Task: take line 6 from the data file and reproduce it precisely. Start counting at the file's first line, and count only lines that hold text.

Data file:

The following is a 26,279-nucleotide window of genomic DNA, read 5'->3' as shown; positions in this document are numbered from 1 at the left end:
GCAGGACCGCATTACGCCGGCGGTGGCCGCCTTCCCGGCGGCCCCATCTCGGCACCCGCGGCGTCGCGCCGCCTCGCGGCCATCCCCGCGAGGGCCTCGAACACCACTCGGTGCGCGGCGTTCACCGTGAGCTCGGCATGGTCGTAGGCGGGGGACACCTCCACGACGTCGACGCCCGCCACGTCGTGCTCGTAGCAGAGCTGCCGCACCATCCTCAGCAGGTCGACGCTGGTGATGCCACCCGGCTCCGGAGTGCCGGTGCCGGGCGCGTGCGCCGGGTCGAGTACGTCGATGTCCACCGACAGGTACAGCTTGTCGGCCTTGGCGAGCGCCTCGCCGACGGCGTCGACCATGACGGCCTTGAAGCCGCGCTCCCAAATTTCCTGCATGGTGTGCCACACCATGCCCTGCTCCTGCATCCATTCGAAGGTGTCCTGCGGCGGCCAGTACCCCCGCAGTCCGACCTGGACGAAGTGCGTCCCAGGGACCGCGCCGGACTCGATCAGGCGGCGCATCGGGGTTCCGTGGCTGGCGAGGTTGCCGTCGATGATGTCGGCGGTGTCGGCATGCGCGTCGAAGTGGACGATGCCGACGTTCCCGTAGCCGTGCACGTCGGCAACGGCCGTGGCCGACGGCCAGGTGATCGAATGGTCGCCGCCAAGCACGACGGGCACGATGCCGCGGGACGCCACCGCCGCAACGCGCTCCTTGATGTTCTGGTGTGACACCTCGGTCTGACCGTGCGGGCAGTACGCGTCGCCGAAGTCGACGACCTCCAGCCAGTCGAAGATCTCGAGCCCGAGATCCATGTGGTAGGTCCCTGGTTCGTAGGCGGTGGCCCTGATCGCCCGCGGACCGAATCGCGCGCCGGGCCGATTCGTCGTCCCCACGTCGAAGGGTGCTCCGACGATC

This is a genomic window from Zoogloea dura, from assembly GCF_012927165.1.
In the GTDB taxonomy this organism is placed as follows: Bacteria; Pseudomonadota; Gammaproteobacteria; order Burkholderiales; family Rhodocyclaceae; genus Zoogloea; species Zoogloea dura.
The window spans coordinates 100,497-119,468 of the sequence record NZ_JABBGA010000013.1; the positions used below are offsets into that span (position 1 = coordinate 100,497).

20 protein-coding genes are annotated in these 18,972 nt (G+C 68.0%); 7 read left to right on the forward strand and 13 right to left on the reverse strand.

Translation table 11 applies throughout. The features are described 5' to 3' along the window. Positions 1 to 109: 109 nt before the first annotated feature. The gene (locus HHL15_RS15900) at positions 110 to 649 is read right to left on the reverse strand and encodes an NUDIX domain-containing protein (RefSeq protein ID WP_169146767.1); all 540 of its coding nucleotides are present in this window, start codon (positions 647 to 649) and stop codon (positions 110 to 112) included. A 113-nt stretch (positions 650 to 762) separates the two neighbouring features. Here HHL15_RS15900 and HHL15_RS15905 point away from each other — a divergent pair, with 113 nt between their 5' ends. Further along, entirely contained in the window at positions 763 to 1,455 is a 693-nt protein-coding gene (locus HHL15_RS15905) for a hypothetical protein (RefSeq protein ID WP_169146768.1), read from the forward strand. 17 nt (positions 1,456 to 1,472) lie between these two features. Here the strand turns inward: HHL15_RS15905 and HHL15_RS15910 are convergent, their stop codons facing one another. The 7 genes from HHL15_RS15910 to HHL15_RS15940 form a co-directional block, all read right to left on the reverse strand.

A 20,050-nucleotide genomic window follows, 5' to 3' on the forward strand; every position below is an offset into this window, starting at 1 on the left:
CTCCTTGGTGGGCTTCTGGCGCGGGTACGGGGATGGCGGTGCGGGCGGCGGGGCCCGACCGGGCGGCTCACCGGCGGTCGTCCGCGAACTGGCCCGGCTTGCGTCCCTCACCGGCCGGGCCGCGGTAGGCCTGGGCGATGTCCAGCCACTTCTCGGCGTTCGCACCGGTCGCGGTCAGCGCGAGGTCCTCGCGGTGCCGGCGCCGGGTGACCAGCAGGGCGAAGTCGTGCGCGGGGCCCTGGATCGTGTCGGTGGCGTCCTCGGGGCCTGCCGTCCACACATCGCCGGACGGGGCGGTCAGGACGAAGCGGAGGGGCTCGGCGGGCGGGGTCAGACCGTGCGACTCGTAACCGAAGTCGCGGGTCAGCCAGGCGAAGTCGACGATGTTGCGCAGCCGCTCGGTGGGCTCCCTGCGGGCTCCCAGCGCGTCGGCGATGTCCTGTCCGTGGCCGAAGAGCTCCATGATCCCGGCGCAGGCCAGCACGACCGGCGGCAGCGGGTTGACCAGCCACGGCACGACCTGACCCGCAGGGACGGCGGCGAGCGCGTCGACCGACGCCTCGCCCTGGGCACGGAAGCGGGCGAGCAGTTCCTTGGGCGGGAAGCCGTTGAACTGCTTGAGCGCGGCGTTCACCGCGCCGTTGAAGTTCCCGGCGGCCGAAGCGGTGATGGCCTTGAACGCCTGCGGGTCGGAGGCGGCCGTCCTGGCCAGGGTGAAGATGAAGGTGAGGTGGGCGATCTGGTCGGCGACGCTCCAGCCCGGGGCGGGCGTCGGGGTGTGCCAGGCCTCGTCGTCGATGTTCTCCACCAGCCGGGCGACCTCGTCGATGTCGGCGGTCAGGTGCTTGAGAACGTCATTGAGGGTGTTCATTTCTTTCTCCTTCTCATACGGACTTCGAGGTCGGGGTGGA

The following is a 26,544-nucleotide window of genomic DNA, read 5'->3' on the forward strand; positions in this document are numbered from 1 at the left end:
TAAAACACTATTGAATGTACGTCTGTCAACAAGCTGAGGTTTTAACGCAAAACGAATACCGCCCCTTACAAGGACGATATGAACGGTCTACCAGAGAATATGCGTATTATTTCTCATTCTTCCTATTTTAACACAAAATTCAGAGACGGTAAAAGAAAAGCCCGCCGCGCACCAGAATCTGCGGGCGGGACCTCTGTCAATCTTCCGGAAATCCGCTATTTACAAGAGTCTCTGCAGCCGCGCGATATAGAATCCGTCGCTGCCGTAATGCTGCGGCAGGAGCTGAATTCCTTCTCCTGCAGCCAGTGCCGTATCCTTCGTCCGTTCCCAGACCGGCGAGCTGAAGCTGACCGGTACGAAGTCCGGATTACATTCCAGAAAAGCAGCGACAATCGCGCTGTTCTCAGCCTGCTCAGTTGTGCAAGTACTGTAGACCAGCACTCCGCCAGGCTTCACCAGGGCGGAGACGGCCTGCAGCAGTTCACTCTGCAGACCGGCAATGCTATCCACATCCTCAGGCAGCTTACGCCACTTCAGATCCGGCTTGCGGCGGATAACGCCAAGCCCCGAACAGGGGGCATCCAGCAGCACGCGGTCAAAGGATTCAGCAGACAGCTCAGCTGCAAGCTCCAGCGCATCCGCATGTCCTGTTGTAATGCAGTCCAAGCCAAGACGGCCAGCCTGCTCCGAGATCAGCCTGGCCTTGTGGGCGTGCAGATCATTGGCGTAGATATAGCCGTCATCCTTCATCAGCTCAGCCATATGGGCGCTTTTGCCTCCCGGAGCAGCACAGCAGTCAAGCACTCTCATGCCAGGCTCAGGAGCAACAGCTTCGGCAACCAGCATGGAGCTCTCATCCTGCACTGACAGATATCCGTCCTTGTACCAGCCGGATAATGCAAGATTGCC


20 protein-coding genes are annotated in these 18,972 nt (G+C 68.0%); 7 read left to right on the forward strand and 13 right to left on the reverse strand.